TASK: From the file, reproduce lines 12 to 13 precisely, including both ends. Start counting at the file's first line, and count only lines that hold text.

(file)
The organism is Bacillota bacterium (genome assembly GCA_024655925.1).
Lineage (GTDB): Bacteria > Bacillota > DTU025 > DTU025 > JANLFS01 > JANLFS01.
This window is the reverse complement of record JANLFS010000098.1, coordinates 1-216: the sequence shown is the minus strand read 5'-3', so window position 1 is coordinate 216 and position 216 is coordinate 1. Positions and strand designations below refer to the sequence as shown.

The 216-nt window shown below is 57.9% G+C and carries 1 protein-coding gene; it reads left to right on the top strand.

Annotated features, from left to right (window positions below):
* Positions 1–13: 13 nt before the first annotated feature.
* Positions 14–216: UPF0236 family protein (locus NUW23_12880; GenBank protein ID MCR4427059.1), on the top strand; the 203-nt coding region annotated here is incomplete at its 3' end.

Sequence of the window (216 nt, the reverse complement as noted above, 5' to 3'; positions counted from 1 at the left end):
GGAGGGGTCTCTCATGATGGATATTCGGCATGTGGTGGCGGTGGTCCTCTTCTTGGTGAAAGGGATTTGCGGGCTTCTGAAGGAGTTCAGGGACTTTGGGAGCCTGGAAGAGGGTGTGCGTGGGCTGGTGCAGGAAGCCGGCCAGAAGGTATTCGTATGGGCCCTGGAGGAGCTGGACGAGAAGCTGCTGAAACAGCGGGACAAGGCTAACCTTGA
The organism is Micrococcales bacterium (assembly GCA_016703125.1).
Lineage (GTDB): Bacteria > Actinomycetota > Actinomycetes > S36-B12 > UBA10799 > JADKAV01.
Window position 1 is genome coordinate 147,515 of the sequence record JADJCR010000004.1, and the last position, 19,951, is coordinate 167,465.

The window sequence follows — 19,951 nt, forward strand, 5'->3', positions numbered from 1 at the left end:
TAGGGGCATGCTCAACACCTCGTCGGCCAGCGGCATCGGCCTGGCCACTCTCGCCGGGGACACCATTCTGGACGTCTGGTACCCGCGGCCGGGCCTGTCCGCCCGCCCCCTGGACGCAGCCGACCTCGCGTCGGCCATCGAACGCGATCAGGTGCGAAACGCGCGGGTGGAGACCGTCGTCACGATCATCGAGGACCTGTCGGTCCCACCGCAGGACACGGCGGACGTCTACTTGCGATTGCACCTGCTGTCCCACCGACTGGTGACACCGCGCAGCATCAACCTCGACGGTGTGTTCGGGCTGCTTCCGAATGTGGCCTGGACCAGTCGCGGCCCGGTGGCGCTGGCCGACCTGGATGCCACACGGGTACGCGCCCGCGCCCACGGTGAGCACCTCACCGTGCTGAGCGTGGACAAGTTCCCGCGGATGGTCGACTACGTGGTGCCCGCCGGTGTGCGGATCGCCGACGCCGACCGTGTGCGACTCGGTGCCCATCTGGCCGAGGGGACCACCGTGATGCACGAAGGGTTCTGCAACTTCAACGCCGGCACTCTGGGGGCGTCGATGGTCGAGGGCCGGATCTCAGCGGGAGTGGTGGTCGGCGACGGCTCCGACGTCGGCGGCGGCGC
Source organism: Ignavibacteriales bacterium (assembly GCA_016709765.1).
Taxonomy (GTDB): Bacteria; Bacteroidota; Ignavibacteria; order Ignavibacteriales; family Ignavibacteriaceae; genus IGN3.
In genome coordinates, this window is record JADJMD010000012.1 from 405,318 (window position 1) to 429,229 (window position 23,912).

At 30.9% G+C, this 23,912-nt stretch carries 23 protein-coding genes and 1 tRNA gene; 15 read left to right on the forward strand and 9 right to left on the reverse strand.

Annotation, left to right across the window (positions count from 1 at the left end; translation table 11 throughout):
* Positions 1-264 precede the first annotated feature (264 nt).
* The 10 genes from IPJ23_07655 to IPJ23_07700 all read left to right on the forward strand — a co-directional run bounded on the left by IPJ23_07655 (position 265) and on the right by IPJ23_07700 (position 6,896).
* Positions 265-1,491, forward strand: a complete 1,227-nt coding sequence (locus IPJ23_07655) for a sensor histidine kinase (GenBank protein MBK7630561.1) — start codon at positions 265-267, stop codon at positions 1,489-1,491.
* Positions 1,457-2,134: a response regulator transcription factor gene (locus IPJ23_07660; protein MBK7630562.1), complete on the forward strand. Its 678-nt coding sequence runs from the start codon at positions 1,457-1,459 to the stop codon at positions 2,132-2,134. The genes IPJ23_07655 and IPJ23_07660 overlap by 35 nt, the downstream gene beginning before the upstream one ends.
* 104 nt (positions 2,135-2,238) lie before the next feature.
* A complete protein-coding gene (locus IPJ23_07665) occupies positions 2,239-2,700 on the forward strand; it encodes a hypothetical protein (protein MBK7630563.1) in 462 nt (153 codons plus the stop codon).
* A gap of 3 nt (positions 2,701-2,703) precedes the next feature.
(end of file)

Window position 1 is genome coordinate 147,515 of the sequence record JADJCR010000004.1, and the last position, 19,951, is coordinate 167,465.

The window sequence follows — 19,951 nt, forward strand, 5'->3', positions numbered from 1 at the left end: